There are some proposals directed to such requirement. For example, Japanese Patent Laid-Open Publication No. H06-215322 discloses a continuous servo system using two reproducing elements located in alignment along the width direction of a track T to detect a record signal from their sum signal and detect a tracking error signal from their difference signal.

There is also a proposal using a single reproducing head while using a special disk configured to record servo signals on the sidewall of its data region, separate reproduced signals by frequency and thereby separately acquire track error signals and record signals as disclosed in Japanese Patent Laid-Open Publication No. 2000-195200.

Any of these techniques, however, invites deterioration of S/N of reproduced signals when it is applied to HDD. A prospect of improving the sensitivity of the head upon detecting a magnetic field lies in taking measures for continuous servo with the current accessibility as a prerequisite. If the S/N ratio of the disk record signal degrades, circumstances basically change. Decreasing the leak magnetic field from the disk recording magnetic field to the reproducing head or increasing the noise magnetic field from any adjacent track, etc. makes it impossible to keep sufficient S/N of reproduced signals.

In case of the method disclosed in Japanese Patent Laid-Open Publication No. H06-215322, if those two aligned reproducing elements are brought into access to the disk, an electrode between these reproducing elements comes to a central portion of the magnetic domain of the signal recorded on the track, that is, on the center line of the track, and it therefore decreases the intensity of the leak magnetic field from the disk record to the reproducing element portion. In other words, it results in locating the electrode between the pair of reproducing elements in the central portion where the magnetic field profile of the signal recorded on the track is highest, and the read loss is large.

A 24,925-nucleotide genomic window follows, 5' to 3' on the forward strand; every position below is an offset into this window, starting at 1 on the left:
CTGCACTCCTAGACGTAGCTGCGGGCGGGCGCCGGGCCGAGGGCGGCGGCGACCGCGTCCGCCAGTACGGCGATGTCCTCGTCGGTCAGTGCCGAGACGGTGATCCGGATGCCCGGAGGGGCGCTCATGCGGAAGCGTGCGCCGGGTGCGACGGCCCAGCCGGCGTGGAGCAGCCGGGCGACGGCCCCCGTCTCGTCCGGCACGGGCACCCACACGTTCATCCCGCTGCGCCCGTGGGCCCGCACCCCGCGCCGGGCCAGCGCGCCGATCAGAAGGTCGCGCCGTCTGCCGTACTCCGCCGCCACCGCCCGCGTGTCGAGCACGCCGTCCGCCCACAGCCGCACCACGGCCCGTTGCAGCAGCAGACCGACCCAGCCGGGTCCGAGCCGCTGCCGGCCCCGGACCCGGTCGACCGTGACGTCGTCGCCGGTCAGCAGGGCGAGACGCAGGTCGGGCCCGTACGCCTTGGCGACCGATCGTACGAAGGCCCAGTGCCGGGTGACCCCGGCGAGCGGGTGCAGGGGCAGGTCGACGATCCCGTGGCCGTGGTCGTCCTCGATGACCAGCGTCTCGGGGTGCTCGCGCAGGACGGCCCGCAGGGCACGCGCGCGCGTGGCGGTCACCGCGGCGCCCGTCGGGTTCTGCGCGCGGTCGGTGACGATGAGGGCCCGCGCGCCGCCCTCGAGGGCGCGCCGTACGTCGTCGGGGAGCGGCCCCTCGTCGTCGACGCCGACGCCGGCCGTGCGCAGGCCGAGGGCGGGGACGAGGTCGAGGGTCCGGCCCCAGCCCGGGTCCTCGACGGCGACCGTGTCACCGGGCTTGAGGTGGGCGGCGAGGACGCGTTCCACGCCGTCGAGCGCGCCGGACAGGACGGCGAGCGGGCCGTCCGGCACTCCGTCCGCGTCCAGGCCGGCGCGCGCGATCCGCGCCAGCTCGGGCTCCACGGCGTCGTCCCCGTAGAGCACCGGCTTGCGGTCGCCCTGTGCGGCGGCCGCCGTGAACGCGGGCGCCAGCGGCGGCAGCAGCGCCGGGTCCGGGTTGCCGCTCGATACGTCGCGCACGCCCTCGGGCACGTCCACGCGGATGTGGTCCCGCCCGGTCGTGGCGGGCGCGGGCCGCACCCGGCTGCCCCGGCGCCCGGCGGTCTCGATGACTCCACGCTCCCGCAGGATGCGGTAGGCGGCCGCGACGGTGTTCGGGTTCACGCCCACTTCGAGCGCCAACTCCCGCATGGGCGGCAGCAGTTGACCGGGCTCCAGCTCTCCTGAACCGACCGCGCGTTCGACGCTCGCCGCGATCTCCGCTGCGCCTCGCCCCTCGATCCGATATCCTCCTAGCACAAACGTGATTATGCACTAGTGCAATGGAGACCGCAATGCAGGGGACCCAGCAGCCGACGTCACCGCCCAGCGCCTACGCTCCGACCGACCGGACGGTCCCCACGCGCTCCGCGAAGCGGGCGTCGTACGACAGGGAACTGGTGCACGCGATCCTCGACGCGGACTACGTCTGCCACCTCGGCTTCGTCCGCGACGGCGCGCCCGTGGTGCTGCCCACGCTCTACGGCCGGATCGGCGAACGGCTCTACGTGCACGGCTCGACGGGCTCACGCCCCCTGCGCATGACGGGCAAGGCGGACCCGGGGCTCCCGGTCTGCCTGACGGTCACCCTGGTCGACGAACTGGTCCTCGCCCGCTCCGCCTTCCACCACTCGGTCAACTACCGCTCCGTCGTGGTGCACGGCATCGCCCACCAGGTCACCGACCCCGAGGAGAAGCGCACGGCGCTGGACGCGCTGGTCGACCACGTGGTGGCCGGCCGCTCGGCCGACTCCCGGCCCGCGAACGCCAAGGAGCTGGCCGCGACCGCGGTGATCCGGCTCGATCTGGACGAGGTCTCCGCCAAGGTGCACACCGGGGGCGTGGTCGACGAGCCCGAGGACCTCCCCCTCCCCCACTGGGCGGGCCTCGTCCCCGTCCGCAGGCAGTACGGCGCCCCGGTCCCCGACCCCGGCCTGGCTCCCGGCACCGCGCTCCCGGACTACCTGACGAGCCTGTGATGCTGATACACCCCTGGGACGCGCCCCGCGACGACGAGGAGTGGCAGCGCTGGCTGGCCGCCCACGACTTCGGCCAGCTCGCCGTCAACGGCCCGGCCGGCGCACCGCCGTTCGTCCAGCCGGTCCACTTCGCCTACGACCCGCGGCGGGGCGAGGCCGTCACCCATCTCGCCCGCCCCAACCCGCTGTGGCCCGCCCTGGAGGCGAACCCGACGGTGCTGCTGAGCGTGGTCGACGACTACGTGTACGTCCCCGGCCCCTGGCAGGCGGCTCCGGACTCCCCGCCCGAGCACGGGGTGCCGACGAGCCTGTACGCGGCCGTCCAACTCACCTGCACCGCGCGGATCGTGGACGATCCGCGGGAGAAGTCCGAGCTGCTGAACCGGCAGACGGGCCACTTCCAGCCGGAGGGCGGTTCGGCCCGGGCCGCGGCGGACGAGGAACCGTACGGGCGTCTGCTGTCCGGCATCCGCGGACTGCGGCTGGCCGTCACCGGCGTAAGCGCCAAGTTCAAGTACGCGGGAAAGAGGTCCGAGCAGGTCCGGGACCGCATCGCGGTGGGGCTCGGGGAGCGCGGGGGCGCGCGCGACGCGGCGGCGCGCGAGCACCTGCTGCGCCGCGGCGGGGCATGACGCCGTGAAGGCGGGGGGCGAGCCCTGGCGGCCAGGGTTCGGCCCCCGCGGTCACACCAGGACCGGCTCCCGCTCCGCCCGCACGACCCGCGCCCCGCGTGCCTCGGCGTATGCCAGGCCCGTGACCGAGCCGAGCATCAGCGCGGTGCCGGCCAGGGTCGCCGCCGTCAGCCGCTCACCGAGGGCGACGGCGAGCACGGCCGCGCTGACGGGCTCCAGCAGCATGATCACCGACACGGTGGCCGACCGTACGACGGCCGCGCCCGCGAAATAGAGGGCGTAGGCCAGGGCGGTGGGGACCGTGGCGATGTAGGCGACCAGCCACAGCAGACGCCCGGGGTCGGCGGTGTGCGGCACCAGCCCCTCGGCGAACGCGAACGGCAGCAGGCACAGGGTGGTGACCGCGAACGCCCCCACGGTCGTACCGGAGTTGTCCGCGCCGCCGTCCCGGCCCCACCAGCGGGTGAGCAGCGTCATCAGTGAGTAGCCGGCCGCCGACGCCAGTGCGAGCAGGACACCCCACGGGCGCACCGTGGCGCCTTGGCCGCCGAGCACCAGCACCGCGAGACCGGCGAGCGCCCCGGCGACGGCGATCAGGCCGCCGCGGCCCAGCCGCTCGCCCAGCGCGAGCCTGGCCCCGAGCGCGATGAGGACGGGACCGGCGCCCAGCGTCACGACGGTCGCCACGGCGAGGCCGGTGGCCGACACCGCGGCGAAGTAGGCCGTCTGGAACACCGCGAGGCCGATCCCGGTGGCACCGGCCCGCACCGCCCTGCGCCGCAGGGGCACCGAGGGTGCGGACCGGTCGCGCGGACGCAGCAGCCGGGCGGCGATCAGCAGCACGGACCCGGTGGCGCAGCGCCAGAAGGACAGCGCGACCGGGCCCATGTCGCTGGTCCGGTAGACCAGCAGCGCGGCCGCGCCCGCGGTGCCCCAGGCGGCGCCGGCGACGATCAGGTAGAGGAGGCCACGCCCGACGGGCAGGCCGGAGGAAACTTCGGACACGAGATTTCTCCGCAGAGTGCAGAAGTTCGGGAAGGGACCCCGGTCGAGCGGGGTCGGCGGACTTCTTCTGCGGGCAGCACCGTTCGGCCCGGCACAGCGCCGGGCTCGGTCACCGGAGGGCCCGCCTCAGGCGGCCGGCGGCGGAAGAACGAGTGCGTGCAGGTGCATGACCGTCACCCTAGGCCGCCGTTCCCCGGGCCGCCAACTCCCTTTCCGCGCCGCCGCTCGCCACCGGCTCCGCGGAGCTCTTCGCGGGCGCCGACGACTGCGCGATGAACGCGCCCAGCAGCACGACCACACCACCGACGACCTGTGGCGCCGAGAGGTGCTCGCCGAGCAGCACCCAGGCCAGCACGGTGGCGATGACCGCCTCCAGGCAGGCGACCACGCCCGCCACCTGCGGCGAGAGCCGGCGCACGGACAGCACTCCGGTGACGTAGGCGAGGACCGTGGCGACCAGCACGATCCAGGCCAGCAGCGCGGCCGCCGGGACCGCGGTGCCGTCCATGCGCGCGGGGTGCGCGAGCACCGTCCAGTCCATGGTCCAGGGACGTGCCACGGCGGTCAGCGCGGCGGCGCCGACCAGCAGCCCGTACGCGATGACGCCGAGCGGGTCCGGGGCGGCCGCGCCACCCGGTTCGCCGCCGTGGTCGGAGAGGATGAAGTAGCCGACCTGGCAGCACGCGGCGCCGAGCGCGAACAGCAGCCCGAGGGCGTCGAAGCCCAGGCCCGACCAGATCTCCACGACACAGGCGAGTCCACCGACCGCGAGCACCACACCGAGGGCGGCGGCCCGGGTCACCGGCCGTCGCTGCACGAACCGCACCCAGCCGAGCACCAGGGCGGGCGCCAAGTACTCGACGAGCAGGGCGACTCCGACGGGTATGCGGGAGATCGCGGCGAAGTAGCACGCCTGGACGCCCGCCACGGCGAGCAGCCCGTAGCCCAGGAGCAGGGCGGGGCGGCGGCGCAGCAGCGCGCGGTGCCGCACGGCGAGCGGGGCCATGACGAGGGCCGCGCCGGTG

In case of Japanese Patent Laid-Open Publication No. 2000-195200, there is room for improvement in terms of the sensitivity on the part of the servo signals. More specifically, in case no errors are produced, the head falls in a condition no error signal is produced. Therefore, there is substantially no detection sensitivity of servo information near zero error. As a result, the servo rigidity may relatively decreases. Its reason lies in that the error information contained in the detection signal itself is very small in comparison with the signal information and S/N of the extracted error signal is bad accordingly. Thus it is difficult to increase the servo rigidity. Additionally, also in the record/reproduce signal, since the servo signals from opposite sides of the recording track contain harmonic components, even after bandwidth separation, the harmonic components affect the record signal. If there are errors, they may decrease S/N of the reproduced signal.

As explained above, for realizing superdense HDD, conventional techniques require continuous servo capable of simultaneously detecting error signals and reproduced signals with sufficient sensitivity over a sufficient bandwidth, but deterioration of S/N ratio of the reproducing head and other problems make it difficult to realize superdense HDD.

SUMMARY OF THE INVENTION

According to an embodiment of the invention, there is provided a magnetic recording and reproducing apparatus to reproduce information magnetically recorded on a recording track formed in a magnetic recording medium, comprising:

a magnetic head including a first magnetic detection region and a second magnetic detection region which are offset in a lengthwise and widthwise directions of the recording track and have an overlapping part in the widthwise direction;

a record signal extracting portion to extract the information recorded on the recording track on a basis of a sum of signals detected in the first and second magnetic detection regions, respectively;

an error signal extracting portion to extract an error signal of the magnetic head relative to the recording track on a basis of a difference between the signals detected in the first and second magnetic detection regions, respectively; and

a servomechanism to correct positional relation between the recording track and the magnetic head on a basis of the error signal.